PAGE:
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And where shall Israel lave her bleeding
VIU. feet? And when shall Sion's songs again seem OA! gnatch'd away in beanty's bloom,
On thee shall press no ponderous tomb; And Judah's melody once more rejoice
But on thy turf shall roses rear The hearts that leap'd before its heavenly
Their leaves, the earliest of the year; voice?
And the wild cypress wave in tender gloom : Tribes of the wandering foot and weary And oft by yon blue gushing stream
Shall Sorrow lean her drooping head, How shall ye flee away and be at rest!
And feed deep thought with many a dream, The wild dove hath her nest, the fox his cave,
And lingering pause and lightly tread: Mankind their country-Israel but the grave!
Fond wretch! as if her step disturb'd
the dead! VI.
Away; we know that tears are vain, On Jordan's banks the Arabs' camels stray, will this unteach us to complain?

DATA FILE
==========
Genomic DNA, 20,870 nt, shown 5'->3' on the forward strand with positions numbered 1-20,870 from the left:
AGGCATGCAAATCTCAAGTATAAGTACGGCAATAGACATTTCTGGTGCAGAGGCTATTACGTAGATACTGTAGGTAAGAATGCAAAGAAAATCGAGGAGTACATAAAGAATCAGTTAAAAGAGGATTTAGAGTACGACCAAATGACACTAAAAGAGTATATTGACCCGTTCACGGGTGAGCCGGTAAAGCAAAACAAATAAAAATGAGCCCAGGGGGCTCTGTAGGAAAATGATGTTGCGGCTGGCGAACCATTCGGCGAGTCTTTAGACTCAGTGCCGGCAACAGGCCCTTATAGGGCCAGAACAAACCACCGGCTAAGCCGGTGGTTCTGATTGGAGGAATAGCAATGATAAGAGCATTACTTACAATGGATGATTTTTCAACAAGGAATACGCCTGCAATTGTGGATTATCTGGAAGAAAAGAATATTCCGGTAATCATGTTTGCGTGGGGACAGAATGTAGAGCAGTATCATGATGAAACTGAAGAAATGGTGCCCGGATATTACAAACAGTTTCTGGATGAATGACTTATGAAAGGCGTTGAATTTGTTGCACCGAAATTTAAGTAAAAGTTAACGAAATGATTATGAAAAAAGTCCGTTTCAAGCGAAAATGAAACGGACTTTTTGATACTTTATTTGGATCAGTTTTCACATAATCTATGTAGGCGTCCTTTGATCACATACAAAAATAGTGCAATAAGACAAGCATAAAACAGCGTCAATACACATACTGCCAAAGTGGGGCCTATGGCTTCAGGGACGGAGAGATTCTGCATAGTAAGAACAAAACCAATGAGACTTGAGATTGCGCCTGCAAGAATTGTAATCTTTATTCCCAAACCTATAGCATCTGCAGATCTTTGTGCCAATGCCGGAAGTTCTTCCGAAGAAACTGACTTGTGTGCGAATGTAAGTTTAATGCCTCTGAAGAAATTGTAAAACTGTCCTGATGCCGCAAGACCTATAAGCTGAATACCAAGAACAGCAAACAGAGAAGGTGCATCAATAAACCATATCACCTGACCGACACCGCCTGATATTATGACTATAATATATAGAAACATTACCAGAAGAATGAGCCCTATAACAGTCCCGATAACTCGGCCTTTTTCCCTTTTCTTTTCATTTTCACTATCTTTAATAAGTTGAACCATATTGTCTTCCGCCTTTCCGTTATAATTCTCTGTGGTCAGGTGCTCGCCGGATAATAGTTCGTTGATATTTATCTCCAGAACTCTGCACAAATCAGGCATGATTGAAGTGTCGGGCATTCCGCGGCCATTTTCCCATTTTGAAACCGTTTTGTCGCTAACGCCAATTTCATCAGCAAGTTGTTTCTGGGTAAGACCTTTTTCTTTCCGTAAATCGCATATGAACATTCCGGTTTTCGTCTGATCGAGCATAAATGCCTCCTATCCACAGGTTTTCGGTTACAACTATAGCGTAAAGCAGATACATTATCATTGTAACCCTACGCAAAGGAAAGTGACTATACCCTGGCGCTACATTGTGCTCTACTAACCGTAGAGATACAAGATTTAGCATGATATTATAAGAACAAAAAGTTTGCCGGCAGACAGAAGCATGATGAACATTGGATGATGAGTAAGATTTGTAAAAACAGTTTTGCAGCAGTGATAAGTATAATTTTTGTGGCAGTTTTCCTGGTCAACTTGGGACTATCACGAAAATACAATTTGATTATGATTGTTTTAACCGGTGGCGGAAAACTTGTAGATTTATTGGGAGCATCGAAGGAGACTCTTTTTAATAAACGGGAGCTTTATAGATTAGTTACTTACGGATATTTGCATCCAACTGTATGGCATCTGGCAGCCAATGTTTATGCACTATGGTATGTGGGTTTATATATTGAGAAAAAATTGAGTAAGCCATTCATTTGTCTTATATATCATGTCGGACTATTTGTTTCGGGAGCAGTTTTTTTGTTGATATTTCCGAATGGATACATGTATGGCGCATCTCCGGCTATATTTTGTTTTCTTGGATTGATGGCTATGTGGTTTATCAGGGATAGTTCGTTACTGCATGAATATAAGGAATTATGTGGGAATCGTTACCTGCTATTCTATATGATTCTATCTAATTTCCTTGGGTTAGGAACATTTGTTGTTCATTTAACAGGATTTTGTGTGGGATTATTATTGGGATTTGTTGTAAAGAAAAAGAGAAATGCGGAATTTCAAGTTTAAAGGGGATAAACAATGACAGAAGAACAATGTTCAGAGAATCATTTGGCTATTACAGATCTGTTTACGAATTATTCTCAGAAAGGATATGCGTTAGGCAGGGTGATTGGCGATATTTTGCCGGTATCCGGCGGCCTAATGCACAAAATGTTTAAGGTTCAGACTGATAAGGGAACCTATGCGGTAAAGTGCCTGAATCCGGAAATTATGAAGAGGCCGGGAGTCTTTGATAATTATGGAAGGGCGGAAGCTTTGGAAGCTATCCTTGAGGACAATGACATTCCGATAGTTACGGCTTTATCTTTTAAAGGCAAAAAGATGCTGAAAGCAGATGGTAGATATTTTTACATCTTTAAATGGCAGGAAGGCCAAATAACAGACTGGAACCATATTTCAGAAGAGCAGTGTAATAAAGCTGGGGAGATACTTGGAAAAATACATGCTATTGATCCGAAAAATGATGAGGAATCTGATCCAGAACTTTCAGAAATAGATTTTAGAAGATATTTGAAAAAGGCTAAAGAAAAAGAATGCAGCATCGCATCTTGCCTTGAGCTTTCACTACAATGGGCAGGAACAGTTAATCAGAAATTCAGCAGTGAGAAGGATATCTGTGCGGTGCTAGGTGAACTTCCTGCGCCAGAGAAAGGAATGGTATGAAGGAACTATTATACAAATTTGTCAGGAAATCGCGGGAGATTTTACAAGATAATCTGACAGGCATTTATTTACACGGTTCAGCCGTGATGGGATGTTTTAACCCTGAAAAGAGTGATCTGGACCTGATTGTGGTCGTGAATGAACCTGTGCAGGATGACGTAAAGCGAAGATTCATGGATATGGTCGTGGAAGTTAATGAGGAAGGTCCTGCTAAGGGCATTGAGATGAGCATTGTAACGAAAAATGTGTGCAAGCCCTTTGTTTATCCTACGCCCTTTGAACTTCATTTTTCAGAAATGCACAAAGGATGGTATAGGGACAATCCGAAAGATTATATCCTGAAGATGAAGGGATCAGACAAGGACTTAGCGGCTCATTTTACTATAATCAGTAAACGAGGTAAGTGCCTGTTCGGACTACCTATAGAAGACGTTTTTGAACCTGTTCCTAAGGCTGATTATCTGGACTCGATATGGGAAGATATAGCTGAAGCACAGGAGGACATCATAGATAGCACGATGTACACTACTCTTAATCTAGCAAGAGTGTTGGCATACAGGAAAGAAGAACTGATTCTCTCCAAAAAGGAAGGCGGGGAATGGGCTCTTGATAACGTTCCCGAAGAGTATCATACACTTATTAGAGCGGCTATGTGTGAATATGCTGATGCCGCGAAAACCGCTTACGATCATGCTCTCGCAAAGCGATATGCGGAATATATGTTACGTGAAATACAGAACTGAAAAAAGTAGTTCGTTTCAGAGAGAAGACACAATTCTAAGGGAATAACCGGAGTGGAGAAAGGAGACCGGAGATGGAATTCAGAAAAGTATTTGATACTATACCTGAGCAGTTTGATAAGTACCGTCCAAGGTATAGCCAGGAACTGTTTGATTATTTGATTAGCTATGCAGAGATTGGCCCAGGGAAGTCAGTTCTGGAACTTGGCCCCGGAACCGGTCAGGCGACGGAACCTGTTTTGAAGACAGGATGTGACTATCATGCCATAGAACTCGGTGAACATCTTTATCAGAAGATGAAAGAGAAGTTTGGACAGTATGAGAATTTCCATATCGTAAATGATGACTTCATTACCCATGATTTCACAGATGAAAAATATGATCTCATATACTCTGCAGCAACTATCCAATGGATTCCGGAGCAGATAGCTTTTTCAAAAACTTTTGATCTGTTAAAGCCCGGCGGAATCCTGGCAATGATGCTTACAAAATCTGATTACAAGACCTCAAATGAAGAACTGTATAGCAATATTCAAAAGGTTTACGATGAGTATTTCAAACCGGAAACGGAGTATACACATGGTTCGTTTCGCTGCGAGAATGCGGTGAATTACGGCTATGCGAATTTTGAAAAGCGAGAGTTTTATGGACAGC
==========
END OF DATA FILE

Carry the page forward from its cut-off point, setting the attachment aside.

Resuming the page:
That death nor heeds nor hears distress: On Sion's hill the False One's votaries pray, The Baal-adorer bows on Sinai's steep
Or make one mourner wecp the less ? Yet there—even there-Oh God! thy thun- And thon--who tell’st me to forget,
Thy looks are wan, thine eyes are wet.
There—where thy finger scorch'd the tabletstone!
IX. There-where thy shadow to thy people
My Soul is dark.-Oh! quickly string Thy glory shrouded in its garb of fire:
The harp I yet can brook to hear; Thyself—none living see and not expire!
And let thy gentle fingers fling Oh! in the lightning let thy glance appear! If in this heart a hope be dear,
Its melting murmurs o'er mine car. Sweep from his shiver'd hand the oppres-